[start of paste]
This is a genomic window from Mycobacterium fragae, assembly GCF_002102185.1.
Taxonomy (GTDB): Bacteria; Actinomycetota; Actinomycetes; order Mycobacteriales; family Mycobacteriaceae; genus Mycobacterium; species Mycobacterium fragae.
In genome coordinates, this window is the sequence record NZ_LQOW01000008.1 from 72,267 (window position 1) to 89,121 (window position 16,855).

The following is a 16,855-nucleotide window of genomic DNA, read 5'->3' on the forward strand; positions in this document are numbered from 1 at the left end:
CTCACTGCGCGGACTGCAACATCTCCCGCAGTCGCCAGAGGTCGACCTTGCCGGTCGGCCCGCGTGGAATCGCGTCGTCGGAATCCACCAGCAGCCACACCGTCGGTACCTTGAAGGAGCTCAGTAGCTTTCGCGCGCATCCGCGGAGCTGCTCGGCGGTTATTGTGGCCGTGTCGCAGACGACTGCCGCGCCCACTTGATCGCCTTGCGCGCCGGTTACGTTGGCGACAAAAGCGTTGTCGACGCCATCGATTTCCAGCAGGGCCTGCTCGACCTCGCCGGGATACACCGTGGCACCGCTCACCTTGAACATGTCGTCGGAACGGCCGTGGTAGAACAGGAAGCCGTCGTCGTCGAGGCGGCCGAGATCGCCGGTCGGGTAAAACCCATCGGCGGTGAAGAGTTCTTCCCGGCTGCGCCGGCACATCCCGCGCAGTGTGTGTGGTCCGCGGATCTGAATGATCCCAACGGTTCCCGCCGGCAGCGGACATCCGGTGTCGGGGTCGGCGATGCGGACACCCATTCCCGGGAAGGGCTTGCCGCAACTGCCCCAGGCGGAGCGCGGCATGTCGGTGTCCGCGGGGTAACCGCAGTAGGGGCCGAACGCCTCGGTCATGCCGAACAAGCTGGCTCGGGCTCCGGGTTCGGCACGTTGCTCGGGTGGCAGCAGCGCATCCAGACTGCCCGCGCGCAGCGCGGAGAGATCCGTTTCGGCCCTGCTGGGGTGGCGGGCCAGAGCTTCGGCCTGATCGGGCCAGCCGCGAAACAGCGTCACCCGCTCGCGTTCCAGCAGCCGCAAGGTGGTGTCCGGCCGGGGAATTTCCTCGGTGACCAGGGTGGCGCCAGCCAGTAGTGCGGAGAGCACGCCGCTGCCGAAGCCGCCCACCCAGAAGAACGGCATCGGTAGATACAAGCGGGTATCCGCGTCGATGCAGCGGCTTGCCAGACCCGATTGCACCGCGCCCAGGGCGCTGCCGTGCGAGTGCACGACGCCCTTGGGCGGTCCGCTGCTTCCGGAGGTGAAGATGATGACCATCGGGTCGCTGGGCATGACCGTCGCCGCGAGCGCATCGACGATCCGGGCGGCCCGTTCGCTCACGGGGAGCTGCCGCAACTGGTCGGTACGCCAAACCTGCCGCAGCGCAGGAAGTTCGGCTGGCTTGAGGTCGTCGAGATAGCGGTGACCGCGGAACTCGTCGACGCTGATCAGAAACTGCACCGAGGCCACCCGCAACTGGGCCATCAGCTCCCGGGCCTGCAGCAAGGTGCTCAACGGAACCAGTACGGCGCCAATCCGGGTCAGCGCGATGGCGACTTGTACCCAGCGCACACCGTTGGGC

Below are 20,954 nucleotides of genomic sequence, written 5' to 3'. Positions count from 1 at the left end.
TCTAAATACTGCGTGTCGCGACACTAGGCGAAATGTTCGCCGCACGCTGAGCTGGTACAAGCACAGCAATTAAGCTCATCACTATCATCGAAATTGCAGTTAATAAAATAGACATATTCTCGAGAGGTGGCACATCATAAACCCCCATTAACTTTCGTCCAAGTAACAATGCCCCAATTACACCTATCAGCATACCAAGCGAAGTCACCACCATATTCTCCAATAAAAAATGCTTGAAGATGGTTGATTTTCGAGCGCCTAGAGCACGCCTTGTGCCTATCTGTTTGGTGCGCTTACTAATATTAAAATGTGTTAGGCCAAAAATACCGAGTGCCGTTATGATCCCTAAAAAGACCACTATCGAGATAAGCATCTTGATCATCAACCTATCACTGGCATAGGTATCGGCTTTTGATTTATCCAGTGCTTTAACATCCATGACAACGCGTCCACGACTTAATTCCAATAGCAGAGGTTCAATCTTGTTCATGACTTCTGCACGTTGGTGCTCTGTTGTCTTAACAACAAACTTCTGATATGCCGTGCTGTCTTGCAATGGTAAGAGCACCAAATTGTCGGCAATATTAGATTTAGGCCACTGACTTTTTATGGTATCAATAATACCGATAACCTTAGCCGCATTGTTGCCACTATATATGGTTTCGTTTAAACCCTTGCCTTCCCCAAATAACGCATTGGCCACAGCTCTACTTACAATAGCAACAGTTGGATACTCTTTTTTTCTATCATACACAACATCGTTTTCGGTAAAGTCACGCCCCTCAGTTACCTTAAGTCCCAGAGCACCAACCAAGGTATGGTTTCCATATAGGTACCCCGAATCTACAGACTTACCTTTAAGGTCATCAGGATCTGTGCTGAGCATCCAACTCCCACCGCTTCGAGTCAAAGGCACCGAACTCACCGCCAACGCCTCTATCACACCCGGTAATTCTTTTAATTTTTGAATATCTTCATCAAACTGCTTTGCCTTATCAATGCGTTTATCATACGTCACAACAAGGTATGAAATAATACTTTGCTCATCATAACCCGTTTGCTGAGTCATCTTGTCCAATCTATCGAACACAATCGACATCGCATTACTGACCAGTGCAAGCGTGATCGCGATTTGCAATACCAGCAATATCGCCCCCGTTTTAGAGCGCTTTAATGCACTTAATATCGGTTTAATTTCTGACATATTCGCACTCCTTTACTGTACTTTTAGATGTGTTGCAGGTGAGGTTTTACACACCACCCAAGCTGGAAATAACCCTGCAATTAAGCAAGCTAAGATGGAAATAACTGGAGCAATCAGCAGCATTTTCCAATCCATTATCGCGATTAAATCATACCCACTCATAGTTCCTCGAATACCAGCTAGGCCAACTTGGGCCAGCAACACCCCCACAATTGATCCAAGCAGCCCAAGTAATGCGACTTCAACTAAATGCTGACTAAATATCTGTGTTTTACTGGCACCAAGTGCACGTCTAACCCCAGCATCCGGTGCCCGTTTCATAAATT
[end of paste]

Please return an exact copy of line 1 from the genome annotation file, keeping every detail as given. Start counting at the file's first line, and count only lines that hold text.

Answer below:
This is a genomic window from Mycobacterium fragae, assembly GCF_002102185.1.